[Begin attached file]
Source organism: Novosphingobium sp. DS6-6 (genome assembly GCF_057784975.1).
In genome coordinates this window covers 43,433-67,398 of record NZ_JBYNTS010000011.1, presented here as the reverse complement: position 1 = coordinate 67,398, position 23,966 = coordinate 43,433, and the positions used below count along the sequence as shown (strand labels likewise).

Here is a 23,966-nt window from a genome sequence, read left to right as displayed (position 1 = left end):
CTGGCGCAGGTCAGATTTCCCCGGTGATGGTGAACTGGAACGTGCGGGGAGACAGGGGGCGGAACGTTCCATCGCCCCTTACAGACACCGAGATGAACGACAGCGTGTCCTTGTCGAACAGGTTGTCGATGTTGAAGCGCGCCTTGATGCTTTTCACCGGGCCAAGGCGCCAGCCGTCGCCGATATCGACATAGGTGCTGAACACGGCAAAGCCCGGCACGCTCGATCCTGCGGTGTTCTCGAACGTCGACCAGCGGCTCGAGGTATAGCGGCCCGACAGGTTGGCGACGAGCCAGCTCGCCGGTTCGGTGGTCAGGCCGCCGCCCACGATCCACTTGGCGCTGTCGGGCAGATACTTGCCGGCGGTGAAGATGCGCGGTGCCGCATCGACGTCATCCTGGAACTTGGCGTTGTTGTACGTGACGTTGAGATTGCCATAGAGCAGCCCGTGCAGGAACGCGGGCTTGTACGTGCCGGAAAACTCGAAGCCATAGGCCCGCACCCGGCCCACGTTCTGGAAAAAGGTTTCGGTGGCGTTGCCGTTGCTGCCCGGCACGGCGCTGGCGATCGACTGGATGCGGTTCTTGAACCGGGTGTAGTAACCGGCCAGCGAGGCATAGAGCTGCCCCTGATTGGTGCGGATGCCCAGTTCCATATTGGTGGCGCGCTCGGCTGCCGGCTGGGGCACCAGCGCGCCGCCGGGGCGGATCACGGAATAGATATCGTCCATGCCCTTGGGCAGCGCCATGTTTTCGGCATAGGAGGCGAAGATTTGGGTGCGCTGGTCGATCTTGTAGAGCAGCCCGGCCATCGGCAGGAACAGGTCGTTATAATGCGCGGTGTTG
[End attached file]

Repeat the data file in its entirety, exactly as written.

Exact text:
Source organism: Novosphingobium sp. DS6-6 (genome assembly GCF_057784975.1).
In genome coordinates this window covers 43,433-67,398 of record NZ_JBYNTS010000011.1, presented here as the reverse complement: position 1 = coordinate 67,398, position 23,966 = coordinate 43,433, and the positions used below count along the sequence as shown (strand labels likewise).

Here is a 23,966-nt window from a genome sequence, read left to right as displayed (position 1 = left end):
CTGGCGCAGGTCAGATTTCCCCGGTGATGGTGAACTGGAACGTGCGGGGAGACAGGGGGCGGAACGTTCCATCGCCCCTTACAGACACCGAGATGAACGACAGCGTGTCCTTGTCGAACAGGTTGTCGATGTTGAAGCGCGCCTTGATGCTTTTCACCGGGCCAAGGCGCCAGCCGTCGCCGATATCGACATAGGTGCTGAACACGGCAAAGCCCGGCACGCTCGATCCTGCGGTGTTCTCGAACGTCGACCAGCGGCTCGAGGTATAGCGGCCCGACAGGTTGGCGACGAGCCAGCTCGCCGGTTCGGTGGTCAGGCCGCCGCCCACGATCCACTTGGCGCTGTCGGGCAGATACTTGCCGGCGGTGAAGATGCGCGGTGCCGCATCGACGTCATCCTGGAACTTGGCGTTGTTGTACGTGACGTTGAGATTGCCATAGAGCAGCCCGTGCAGGAACGCGGGCTTGTACGTGCCGGAAAACTCGAAGCCATAGGCCCGCACCCGGCCCACGTTCTGGAAAAAGGTTTCGGTGGCGTTGCCGTTGCTGCCCGGCACGGCGCTGGCGATCGACTGGATGCGGTTCTTGAACCGGGTGTAGTAACCGGCCAGCGAGGCATAGAGCTGCCCCTGATTGGTGCGGATGCCCAGTTCCATATTGGTGGCGCGCTCGGCTGCCGGCTGGGGCACCAGCGCGCCGCCGGGGCGGATCACGGAATAGATATCGTCCATGCCCTTGGGCAGCGCCATGTTTTCGGCATAGGAGGCGAAGATTTGGGTGCGCTGGTCGATCTTGTAGAGCAGCCCGGCCATCGGCAGGAACAGGTCGTTATAATGCGCGGTGTTG